At our Open House in Phoenix on April 6th, we were excited to celebrate not only the growth of our local office, but the beautiful transformation of the historic midcentury modern Farmers & Stockmens Bank Building.
Originally designed by acclaimed American architect William Pereira in 1951, the bank building’s original layout proved ideal for its new purposes, not only to house architects, but to inspire them.
Based in Los Angeles, Pereira is known for his love of science fiction. His landmark designs are prolific and include the Transamerica Pyramid in San Francisco, the Geisel Library in San Diego, and the Theme Building at Los Angeles International Airport, each of which exemplifies a futuristic architecture envisioned in the fifties and sixties.
J. Paul Getty Trust. Getty Research Institute, Los Angeles (2004.R.10).
The Farmers & Stockmens Bank
The 1950s saw significant growth in the banking industry in Phoenix. Incorporated in 1950, Farmers & Stockmens Bank announced construction would begin on its new building in September of that year. Due in part to the bank’s success, Farmers & Stockmens merged with the Bank of Douglas in 1957. After several additional mergers, the building last functioned as a Bank of America, closing in 2012.
The original design effectively blends modern architecture with regional influences, leveraging natural daylight with its floor-to-ceiling aluminum and glass curtain walls. Calling to mind a kiva, a room utilized by Native Americans for ceremonies, which were often round with upward-sloping walls, the circular bank vault is built from large desert stones set irregularly into wide concrete mortar joints. This material is carried throughout the building’s interior and exterior accent walls. The blending of both modern and international architecture was unique and influenced the designs of other banks in the region. Unfortunately, poorly-designed alterations were made to the building throughout the years, diminishing the original design’s integrity. Stucco panels had replaced several of the glass panels in the front of the building and large portions of the original stone flooring were removed.
Restoring The Historic Space
Jokake Companies was awarded a grant in 2013 to restore the building to the original 1950’s design. In 2014, the site was added to the Phoenix Historic Property Register.
In 2016, we leased the historic landmark for our Phoenix location. The modern aesthetic translates beautifully to a contemporary design for creative architects. It avoids visual barriers, maximizes collaboration, and allows a variety of meeting spaces, including video conference rooms, and a welcoming kitchen and island. The open collaborative work space is organized into efficient rows of variable-height workstations, which are interspersed with printers, layout tables, and materials libraries.
The restoration returned the full-height glass panels to their original design. The stunning mezzanine, which overlooks the original two-story bank lobby, now features a clean, glass-surround video conference room. It boasts extraordinary views down to the main space and out to the surrounding desert landscape.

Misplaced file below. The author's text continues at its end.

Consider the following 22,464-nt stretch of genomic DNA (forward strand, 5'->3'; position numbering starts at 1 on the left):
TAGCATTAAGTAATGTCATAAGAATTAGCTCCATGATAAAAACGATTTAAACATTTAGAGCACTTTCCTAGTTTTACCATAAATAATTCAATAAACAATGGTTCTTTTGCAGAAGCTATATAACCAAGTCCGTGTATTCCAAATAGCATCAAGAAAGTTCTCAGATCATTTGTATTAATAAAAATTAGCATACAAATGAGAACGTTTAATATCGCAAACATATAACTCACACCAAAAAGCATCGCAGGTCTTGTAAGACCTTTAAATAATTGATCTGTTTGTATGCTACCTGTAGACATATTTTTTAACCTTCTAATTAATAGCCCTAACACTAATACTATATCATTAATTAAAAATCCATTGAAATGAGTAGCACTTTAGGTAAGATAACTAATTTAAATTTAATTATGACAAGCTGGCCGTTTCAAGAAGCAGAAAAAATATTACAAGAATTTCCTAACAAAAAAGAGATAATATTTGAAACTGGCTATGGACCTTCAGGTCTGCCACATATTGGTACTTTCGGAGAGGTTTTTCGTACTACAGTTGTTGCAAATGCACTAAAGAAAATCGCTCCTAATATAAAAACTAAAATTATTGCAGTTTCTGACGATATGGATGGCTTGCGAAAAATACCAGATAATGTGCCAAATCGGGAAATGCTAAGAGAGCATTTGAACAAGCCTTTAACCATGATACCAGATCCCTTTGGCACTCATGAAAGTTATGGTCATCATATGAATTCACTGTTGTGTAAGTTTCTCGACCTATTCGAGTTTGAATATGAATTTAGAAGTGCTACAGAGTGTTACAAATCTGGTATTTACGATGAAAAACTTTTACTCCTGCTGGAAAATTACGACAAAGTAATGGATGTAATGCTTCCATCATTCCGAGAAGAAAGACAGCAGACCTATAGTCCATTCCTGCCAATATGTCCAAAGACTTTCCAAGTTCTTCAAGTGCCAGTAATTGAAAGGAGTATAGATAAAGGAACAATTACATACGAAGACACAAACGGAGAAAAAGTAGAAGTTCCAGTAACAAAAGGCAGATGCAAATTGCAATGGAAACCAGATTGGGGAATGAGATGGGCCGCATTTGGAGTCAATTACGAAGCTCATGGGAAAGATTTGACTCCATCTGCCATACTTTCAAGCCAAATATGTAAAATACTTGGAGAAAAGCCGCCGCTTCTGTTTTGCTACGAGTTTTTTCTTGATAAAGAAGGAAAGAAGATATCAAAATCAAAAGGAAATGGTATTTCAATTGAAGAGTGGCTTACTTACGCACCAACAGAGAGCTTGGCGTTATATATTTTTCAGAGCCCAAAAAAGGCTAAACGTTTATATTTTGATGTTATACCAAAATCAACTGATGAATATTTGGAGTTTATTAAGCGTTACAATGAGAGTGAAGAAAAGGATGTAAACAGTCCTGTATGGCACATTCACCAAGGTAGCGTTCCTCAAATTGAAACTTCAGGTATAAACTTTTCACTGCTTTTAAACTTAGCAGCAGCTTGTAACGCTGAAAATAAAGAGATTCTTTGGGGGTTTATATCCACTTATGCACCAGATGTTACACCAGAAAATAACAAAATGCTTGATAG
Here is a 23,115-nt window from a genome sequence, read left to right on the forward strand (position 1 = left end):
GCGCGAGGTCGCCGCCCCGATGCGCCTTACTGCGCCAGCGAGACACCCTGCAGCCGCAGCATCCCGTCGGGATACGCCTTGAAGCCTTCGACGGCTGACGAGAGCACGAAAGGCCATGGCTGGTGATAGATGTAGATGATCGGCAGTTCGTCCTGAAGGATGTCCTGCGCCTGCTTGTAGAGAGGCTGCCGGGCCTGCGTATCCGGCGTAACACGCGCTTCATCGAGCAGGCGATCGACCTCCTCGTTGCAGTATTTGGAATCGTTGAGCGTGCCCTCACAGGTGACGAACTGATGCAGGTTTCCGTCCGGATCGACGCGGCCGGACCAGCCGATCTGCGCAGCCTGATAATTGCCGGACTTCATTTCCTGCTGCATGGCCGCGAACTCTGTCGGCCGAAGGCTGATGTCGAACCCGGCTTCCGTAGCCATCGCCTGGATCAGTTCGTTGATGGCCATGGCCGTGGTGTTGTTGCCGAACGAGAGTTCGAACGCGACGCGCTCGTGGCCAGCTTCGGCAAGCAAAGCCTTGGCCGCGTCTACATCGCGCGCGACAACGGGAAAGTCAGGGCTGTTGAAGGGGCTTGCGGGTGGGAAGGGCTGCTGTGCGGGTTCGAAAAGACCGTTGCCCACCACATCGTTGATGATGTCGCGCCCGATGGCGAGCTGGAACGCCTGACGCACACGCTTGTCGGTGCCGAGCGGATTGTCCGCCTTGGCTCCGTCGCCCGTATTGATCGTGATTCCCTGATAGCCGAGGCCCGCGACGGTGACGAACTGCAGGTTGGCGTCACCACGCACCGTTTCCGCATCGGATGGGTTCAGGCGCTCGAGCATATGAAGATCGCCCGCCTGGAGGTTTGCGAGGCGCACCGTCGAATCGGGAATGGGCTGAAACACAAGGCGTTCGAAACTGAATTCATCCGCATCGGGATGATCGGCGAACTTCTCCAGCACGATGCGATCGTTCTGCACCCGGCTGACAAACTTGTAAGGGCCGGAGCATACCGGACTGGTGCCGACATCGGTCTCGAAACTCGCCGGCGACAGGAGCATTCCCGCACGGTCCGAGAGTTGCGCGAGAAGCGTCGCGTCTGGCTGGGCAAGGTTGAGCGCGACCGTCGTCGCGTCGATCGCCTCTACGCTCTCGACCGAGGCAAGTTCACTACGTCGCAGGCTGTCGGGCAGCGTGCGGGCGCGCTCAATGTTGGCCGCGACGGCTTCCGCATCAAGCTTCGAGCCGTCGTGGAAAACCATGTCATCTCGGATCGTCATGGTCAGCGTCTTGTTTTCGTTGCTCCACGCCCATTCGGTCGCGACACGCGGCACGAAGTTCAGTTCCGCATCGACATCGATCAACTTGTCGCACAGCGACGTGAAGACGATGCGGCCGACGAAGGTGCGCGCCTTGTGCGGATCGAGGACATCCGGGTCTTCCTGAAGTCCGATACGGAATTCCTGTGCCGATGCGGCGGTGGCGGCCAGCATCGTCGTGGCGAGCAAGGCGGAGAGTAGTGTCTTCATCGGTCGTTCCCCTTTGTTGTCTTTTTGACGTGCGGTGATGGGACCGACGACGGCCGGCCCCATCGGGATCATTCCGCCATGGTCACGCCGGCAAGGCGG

We also upgraded the 1951 building to meet current sustainable standards and expectations. Interior horizontal solar-control devices were added, bouncing sunlight up to the ceiling to push natural light deep into the interior space. Tubular daylight devices were installed in the vault to provide natural daylight to an otherwise artificially-lit space. Employees are able to access tunable lights creating a more productive work environment by maintaining the circadian rhythm of employees. Motorized shades block harsh sun in early morning and late afternoon. Adjustable light shelves bounce light to the ceiling to create a better day-lit space and to cut off direct sun. Fans support air distribution and circulation, and energy monitoring records and displays sub-meter energy use.
The most dynamic addition is the living green wall. By providing a connection to nature without taking coveted floor space, employee health and workplace satisfaction is enhanced. Stress is also reduced through biophilia and air quality is improved while noise levels are reduced.
We treaded lightly with the tenant improvements in order to let the building’s history be appreciated; everything is open to the one main space. The kitchen-social area bleeds into the large main-floor collaboration zone and supports spontaneous meetings, teamwork, and mentorship. The vault has been repurposed and transformed into a curved video conference room with a bespoke curved conference table in yellow. The entrance to the vault includes the original multi-ton stainless steel door with clock-work locks and timers still is in place and functional. Original stone walls have been preserved throughout the building contrasting with the elegant lines of the new design while serving as a reminder to the building’s past.
Furnishings and materials selections are integrated into the updated midcentury architecture. Cinnamon-toned natural wood reflect in the large-format grey porcelain tile lobby floors; bright white walls and ceilings contrast against light and dark grey accents. Pops of bright yellow are highlighted in pillows and in the dramatic “Mondrian” logo wall at the front door.